Propagating plants through seeds, called generative propagation, is one of the easiest ways to obtain new plants. Through seeds, we propagate many plants, usually annuals, biennials or perennials, but also shrubs and trees. It takes from a few weeks to two months to create a seedling suitable for planting into the ground.

You can harvest the seeds yourself from many plants. However, daughter plants often obtained from hand-harvested seeds do not fully retain the characteristics of the mother plant. For most varieties, it is best to buy seeds.

 

Biennial flowers

Biennial plants produce a rosette of leaves in the first year, overwinter in this form, and only the next year produce flowers and seeds. When the seeds mature, the leaf rosette most often dies. In order to have new flowering biennials every year, unfortunately they have to be planted anew each year.

In the case of biennial plants, the seeds are sown at the end of May and June. It is best to do it on the seedbed or on the inspection. During the winter, the seedlings should be left in a quiet place.

The most popular biennial plants include: pansies, mallow, daisies, foxglove, Siberian poppy, bearded cloves, forget-me-nots, fragrant wax, garden bell, mullein, daisies.

Some species, such as the daisy or the forget-me-not, are willing to sow by themselves. Others, such as foxglove and mallow, form clumps of rosettes growing on the mother plant and stay in one place for up to several years. About such plants we say that they are short-lived perennials.

 

 

Perennials

Perennials are perennial plants, the above-ground parts of which disappear for the winter. Selected species of perennials are reproduced generatively, but it is difficult to define a specific sowing date, because the date of sowing seeds may vary depending on specific species. However, if we do not remove all the inflorescences after flowering, many species will recover spontaneously in the following years.

Many species of perennials have very short germination seeds, and some varieties do not repeat all the characteristics of the mother plant. In the case of some species of perennials, such as: primula, spring peas or bergenia, seeds require stratification, i.e. subjecting them to a lower temperature.

Perennial seeds can usually be sown in May or June on the seedbed, and some seeds due to their short germination capacity, such as fragrant violet or pasque-flower, ordinary immediately after harvesting the seeds. The seedlings obtained from them may bloom in the next year, or only in 2-3 years.

The most popularly sown perennials: aster, cornflower, bay leaf, campanula, bellflower, firletka, gailardia, gypsophila, gypsophila, broadleaf pea, Chinese and feathered carnation, yarrow, cuckoo, perennial flax, thyme, tuft, elk, spotted eagle, delphinium, cinquefoil , rudbeckia, sunflower, rock marshmallow, pasque-flower, oatmeal, evening primrose, pyrethrum, aubrieta, cranberry.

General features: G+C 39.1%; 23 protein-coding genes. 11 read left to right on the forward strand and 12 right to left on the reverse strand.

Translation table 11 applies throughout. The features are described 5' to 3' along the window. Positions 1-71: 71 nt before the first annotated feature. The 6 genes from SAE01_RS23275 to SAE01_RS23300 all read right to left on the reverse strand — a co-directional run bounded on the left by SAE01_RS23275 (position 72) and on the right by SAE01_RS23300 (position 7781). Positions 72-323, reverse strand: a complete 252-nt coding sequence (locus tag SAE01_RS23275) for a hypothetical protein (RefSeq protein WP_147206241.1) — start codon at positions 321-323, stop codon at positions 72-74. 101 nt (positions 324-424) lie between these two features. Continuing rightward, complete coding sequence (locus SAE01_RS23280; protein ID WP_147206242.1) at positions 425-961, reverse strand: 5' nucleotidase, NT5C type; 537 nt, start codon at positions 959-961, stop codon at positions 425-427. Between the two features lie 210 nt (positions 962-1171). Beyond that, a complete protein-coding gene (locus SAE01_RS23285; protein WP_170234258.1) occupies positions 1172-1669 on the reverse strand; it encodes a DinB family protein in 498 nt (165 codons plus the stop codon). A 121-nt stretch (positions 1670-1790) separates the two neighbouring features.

General rules for sowing seeds


The seeds are best sown in a box with soil intended for sowing or universal soil mixed with sand. Level the substrate in the box and lightly knead it. It is also worth sprinkling the top with sifted compost. Then we make grooves 1 cm deep. The seeds are sown in the grooves and then gently covered with soil.

Larger seeds of plants that make up the tap root, such as mallow or foxglove, will be able to germinate on the bed. It is best to sow them immediately to a permanent place and only thin out the emerging seedlings. These species do not tolerate transplanting well. They can only be replanted if they are very young and still have a short root. If we have few seeds of such species, we can place them individually in pots, and overgrown seedlings can be transplanted into a bed with a lump of soil without damaging the roots.

Both the seeds sown in boxes and on the flowerbed are carefully watered, and when the seedlings have risen, thin them so that the distance between the young plants is a few cm apart. After such a treatment, we press the soil around the seedlings and water them. You should also remember about weeding.

In the second half of August or at the beginning of September, we transfer the overgrown seedlings of perennials and biennial plants to a permanent place. It is worth enriching the bed with compost so that the young plants grow stronger before the onset of winter.

In late autumn, when frost is forecast, young plants should be provided with good wintering conditions. The soil around them is mulched with composted pine bark or a thicker layer of compost. Cover the ground parts with dry leaves and twigs of conifers. To be sure, it is worth covering them lightly, especially when the winter is snowless. In spring, we remove the cover.